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MAIL - OUT 65                   (March 1999)

Dear friends
This mail-out is about a newly emerging risk-discussion: Do genetically
engineered Bt-crops poison beneficial insects, bees, soil-organisms, fish,
birds? What effects do they have on food-webs, what studies have to be done
and why were they not conducted?

At an international meeting of entomologists in Basel in March 1999
scientists raised a red flag: Genetically engineered Bt-crops could poison
beneficial insects as well as wiping out pests. Angelika Hilbeck and her
team (Swiss Federal Research Station for Agroecology and Agriculture) said
they have found new evidence that lacewings, which eat caterpillars and
aphids, can be poisoned by transgenic Bt-crops (these crops contain a gene
from the soil bacterium Bacillus Thuringiensis coding for a Bt-toxin. The
transgenic plant thus produces its own insecticide). They showed already
last year that in laboratory tests beneficial lacewings were killed by
eating corn-borer caterpillars that had consumed the toxin. In other
experiments her team fed identical quantities of purified Bt-toxin directly
to lacewing larvae or via caterpillars that had consumed the toxin. 50%
more lacewings died after eating the caterpillars than after eating
directly the toxin.(N.S., 27.2.99).
At the same meeting Nicholas Birch (Scottish Crop Research Institute)
presented his findings that transgenic lectin-producing potatoes (lectin is
a toxin of the same group as the Bt-toxin) harmed ladybirds: Eating aphids
reared on transgenic lectin-potatoes reduced the the lifespans and egg
production of ladybirds.

Novartis, the producer of Bt-maize 175 (which is grown now in Spain), said
that these laboratory studies do not reflect real conditions in the
environment and pointed out that they had conducted extensive trials before
bringing their Bt-maize to the market. But Hilbeck has an explanation why
Novartis did not find any dead beneficial insects:"A standard test (..) is
that an insect is fed eggs sprayed with Bt-toxins. The problem is, however,
that lacelaws do not eat the eggs but suck them out from inside, so they do
not get in touch with the poison on the outside of the egg. Only with
long-time feeding trials and a very carefull set-up of the experiment can
such impacts be studied."(Swiss Tagesanzeiger, 19.3.99). And such
experiments have not been done.

Bt-crops are probably the most important transgenic crops: Bt-maize,
Bt-cotton, Bt-potatoes or Bt-rice grow on fields all over the world. 14 out
of 43 commercialised transgenic crops in the US are Bt-crops. Furthermore,
in the US there is a giant patent-battle going on over who will get
monopoly controll over these crops: Up to June 1998, 482 patents had been
submitted or awarded mentioning Bt, some 95 of these patents involve
transgenic plants. The top ten patentees hold 62% of all patents, with Dow
holding 98 and Novartis 36 patents. (Robin Jenkins, in 'Seedling, Sept.'98)

Industry's main-argument for the safety of Bt-crops always was the fact
that Bt-emulsions from Bt-bacterias have been used as a biological and
sprayable insecticide throughout the world since the early 1950s, and
nothing happened. However, there are 2 important differences between the
sprayable Bt-insecticide and the form of Bt engineered into the genome of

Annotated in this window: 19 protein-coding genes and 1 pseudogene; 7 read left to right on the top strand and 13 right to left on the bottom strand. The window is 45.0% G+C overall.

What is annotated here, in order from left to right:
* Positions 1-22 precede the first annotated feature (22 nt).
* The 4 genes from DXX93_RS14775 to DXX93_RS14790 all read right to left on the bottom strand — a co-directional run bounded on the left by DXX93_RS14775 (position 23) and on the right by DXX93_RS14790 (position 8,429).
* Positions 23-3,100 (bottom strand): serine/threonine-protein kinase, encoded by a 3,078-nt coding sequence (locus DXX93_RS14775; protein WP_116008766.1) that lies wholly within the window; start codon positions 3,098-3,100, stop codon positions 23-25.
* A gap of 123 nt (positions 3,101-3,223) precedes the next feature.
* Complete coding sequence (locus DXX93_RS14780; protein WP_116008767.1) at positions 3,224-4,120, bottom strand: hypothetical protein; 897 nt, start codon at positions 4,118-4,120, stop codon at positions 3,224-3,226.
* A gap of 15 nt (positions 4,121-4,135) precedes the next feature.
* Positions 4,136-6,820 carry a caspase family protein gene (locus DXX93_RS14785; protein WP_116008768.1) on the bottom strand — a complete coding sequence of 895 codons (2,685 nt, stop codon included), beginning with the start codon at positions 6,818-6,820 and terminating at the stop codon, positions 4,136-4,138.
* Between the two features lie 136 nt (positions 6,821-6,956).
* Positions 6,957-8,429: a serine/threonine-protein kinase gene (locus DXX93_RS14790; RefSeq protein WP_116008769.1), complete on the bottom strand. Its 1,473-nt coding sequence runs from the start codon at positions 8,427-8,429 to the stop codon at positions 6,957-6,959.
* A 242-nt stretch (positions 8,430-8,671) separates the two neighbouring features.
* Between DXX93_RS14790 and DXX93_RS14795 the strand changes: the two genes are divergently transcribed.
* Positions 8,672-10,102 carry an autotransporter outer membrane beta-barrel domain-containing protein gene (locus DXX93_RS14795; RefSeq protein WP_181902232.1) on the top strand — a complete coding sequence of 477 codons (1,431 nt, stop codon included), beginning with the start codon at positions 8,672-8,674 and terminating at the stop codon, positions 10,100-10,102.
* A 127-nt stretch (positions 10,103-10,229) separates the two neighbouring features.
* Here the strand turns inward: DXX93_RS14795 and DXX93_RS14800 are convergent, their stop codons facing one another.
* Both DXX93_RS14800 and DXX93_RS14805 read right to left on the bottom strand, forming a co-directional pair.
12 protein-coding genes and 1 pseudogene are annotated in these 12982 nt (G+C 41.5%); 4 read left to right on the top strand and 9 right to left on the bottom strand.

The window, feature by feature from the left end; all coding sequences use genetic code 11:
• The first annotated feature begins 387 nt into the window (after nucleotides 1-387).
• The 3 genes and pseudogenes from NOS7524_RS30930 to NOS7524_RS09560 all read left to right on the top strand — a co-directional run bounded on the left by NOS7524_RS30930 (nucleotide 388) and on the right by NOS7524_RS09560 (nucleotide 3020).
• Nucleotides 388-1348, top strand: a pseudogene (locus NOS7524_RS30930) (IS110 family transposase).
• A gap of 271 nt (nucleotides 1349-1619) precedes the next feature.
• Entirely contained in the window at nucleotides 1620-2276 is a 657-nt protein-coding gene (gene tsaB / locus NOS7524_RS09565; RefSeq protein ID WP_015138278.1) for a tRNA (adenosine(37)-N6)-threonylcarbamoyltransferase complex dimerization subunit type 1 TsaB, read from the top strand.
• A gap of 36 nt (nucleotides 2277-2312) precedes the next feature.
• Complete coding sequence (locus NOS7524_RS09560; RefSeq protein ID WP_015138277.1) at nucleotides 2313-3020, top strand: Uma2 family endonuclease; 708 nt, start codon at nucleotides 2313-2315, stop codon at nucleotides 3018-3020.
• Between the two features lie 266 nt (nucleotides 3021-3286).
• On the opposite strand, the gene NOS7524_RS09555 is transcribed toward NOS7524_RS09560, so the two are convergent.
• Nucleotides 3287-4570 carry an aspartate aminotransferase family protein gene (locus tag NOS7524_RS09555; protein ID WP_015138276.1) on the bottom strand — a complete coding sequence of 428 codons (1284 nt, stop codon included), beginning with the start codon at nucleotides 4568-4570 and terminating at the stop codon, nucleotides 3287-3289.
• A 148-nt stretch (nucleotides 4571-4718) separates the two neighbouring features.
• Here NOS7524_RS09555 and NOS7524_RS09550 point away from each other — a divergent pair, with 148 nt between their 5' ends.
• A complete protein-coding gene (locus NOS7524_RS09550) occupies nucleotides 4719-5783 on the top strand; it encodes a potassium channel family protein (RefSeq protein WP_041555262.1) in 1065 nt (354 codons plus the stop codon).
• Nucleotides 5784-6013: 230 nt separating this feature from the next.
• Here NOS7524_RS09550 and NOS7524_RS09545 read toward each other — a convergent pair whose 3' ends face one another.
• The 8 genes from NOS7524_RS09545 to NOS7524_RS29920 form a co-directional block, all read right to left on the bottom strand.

crops, as 'World Watch' (Jan./Feb.1999) points out:"First, while the
naturally derived spray version of Bt is highly specific (its toxidity is
activated only in the gut of certain species), the genetically modified
version has been altered to work against an array of insects - harmful or
not. The recent studies showed that beneficial insects were also harmed by
Bt (...) The result was a 2-fold increase in adult mortality and
reproductive failure in 2 very different beneficial species. The studies
also showed dramatically reduced fitness and increased mortality in the
beneficial larvae and eggs (..). These side-effects of Bt crops have now
been demonstrated for a wide variety of insects and soil organisms, and
preliminary studies suggest that the adverse effects could even be felt by
insect-eating bird populations, many levels up the farm foodweb - a foodweb
that includes plants and animals consumed by humans.
The second significant difference is that Bt-crops deliver extremely high
levels of the toxin - roughly 10 to 20 times the lethal dose of sprayable
formulations. Mark Whalon (Michigan State University) notes, that in
contrast to the carefully timed applications of sprayable Bt and the
"micrograms" sprayed each time (...) "these transgenic crops are now
pumping out huge amounts of toxins from all tissues throughout the entire
growing season, from germination to senescence."
The scientists also warn that the more aggressive the measures for pest
eradication, the greater the likelyhood that successive generations of
pests become more resistant. The long-term results would be a mutual arms
race between farmers and pests, in which plants engineered to secrete
increasingly toxic chemicals would be deployed against increasingly
resistant strains of pests. This heighened threat of Bt-resistence, coupled
with the devastation of beneficial insect populations that help keep pests
in check, could lead to massive crop losses.
Although initial large scale plantings of Bt-crops may appear benign, it
will likely take several seasons for toxidity and resistence problems to
emerge. (..) The scientists advocate a moratorium on large scale releases
of Bt-crops until the long-term ecological effects are better assessed".

All the best  Florianne Koechlin


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